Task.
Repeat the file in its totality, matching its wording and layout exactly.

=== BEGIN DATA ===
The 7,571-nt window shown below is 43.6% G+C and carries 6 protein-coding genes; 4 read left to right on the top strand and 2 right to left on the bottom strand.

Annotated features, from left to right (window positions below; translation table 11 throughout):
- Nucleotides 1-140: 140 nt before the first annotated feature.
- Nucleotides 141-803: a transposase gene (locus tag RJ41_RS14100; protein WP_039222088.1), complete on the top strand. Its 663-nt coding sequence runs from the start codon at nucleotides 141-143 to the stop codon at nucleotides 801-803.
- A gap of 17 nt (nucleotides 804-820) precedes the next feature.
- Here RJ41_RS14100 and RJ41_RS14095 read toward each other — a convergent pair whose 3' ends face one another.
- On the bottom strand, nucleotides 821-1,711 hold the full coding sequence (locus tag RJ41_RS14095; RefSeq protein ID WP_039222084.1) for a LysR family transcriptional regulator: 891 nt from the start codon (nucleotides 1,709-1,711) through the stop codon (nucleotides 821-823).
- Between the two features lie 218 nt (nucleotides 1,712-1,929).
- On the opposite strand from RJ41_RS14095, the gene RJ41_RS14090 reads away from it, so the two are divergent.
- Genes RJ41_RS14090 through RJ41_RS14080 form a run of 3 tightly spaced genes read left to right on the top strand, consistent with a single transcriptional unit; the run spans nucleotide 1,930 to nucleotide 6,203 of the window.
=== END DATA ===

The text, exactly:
The 7,571-nt window shown below is 43.6% G+C and carries 6 protein-coding genes; 4 read left to right on the top strand and 2 right to left on the bottom strand.

Annotated features, from left to right (window positions below; translation table 11 throughout):
- Nucleotides 1-140: 140 nt before the first annotated feature.
- Nucleotides 141-803: a transposase gene (locus tag RJ41_RS14100; protein WP_039222088.1), complete on the top strand. Its 663-nt coding sequence runs from the start codon at nucleotides 141-143 to the stop codon at nucleotides 801-803.
- A gap of 17 nt (nucleotides 804-820) precedes the next feature.
- Here RJ41_RS14100 and RJ41_RS14095 read toward each other — a convergent pair whose 3' ends face one another.
- On the bottom strand, nucleotides 821-1,711 hold the full coding sequence (locus tag RJ41_RS14095; RefSeq protein ID WP_039222084.1) for a LysR family transcriptional regulator: 891 nt from the start codon (nucleotides 1,709-1,711) through the stop codon (nucleotides 821-823).
- Between the two features lie 218 nt (nucleotides 1,712-1,929).
- On the opposite strand from RJ41_RS14095, the gene RJ41_RS14090 reads away from it, so the two are divergent.
- Genes RJ41_RS14090 through RJ41_RS14080 form a run of 3 tightly spaced genes read left to right on the top strand, consistent with a single transcriptional unit; the run spans nucleotide 1,930 to nucleotide 6,203 of the window.